Jeremy Corbyn may have secured his leadership, but his party remains as divided as ever
Over the last few weeks YouGov has conducted two major surveys of the Labour party membership: one for Election Data and one for The Times. The picture the surveys painted was one of a party that is still divided along the faultlines of the 2016 leadership election.
This article and dataset contains data from both surveys, as well as previously unpublished YouGov data.
Five big things which divide the Labour party membership…
Where their loyalties lie
Asked whether they were more loyal to the Labour Party or Jeremy Corbyn, Owen Smith voters were unequivocal; 95% said the Labour Party. Corbyn voters are more torn – 31% are more loyal to the current leader, whilst 30% are more loyal to the party. A further 30% said they were loyal to both equally. Ultimately, just over half (56%) of the membership say they are more loyal to the party than the leader.
Their priorities for the party
Whilst health was the top priority for both Corbyn and Smith voters, it was much more of a priority for Corbynites. A full 70% of Corbyn voters gave health as one of their top three priorities for the Labour party, compared to 57% of Smith voters.
Coming in a close second on the list of Smith voters’ priorities was Brexit, with 55% saying this should be a Labour priority. Although this was still third on Corbyn voters’ list, the proportion who thought it should be a priority was a full twenty points behind on 35%.
Likewise, whilst the economy was the third highest priority for Smith voters and fourth highest for Corbyn voters, almost half of Smith voters listed as a priority compared to 29% of Corbyn voters.
How they feel about the leader
Unsurprisingly, the division between Corbyn and Smith voters is greatest over the performance of Jeremy Corbyn.
A huge proportion (83%) of Corbyn voters either approve or strongly approve of the Labour leader, compared to just 6% of Smith voters. By contrast, only 7% of Corbyn voters disapprove of Corbyn compared to 85% of Smith voters.
Likewise, 80% of Corbyn voters think he is doing very or fairly well, whilst 93% of Smith voters think he is doing badly.
And 52% of Corbyn voters think it is very or fairly likely their man will become Prime Minister, just 3% of Smith voters do.
What they want from the next leader
Whilst being in touch with the concerns of ordinary people and providing an effective opposition to the Conservatives ranked in the top three priorities for both sides, Corbyn voters were much more keen on the former (65% vs 40%), whilst Smith voters were more likely to prioritise the latter (58% vs 42%).
The most utterly stark difference between Corbyn and Smith voters was the extent to which they thought it was important that the next Labour leader understands what it takes to win an election. This was the second most important quality for Smith voters, at 55%, but for Corbyn supporters this option languished in tenth place out of a possible 12 options, with just 11% saying it was one of the two or three most important qualities the next leader would need.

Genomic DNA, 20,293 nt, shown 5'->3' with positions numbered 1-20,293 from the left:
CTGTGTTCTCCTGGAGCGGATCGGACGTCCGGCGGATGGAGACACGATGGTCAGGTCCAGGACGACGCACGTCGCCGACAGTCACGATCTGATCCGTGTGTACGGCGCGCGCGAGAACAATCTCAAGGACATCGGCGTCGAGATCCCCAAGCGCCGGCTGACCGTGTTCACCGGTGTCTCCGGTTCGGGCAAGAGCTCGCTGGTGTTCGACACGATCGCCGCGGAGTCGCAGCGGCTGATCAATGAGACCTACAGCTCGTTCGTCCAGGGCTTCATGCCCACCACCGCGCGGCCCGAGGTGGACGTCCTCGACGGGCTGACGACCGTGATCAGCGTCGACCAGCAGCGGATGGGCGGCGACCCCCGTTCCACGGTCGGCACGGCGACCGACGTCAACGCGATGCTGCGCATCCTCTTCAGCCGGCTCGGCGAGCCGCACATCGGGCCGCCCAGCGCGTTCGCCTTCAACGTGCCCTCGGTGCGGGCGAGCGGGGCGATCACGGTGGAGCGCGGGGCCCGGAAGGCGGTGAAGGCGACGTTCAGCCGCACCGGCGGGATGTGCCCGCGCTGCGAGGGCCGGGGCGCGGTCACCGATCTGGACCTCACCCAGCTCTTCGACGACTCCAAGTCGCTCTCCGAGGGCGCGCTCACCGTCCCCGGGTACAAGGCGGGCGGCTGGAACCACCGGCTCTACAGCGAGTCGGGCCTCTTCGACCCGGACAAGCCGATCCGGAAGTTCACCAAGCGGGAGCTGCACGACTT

Corbyn voters were far more likely to think it is important that the next Labour leader be able to take on powerful interests (31% vs 6% of Smith voters) – in fact, it was their third highest priority.
Their favourite Labour leader
If the Labour party had a patron saint, there is a very good chance that it would be Clement Attlee. Prime Minister from 1945 to 1951, Attlee is known above all else for the creation of the NHS. When asked to select up to three of their favourite Labour leaders, Attlee topped the list, featuring in 45% of members’ selections.
Among Corbyn voters, however, he is a distant second to the current leader. Nearly two thirds (65%) say Jeremy Corbyn is one of their favourite Labour leaders. Attlee was chosen as a favourite leader of 43%, whilst Labour party founder Keir Hardie came in third on 30%.
By contrast, more than half (53%) of Owen Smith voters gave Clement Attlee as one of their top leaders, making him their number one choice. In second place came Tony Blair on 47%, whilst Harold Wilson came third on 39%).
Unsurprisingly, Corbyn and Blair are the most divisive leaders. Just 5% of Corbyn voters chose Blair as a favourite leader, whilst only 2% of Smith voters did the same for Corbyn.
…and one big thing on which they are still united
The party still stands for their values
Despite their strong disagreement over a host of other issues, Labour members still overwhelmingly feel that the party reflects their own personal values and priorities. A full 97% of Corbyn voters said the party very or fairly closely reflects their values and priorities, as did 71% of Smith voters. Only about a quarter of Smith voters feel that the party doesn’t currently reflect their values.
The fact that most of Corbyn’s opponents still feel at home with the values of the party despite his leadership will be good news for those concerned that the party could split again as it did in 1981.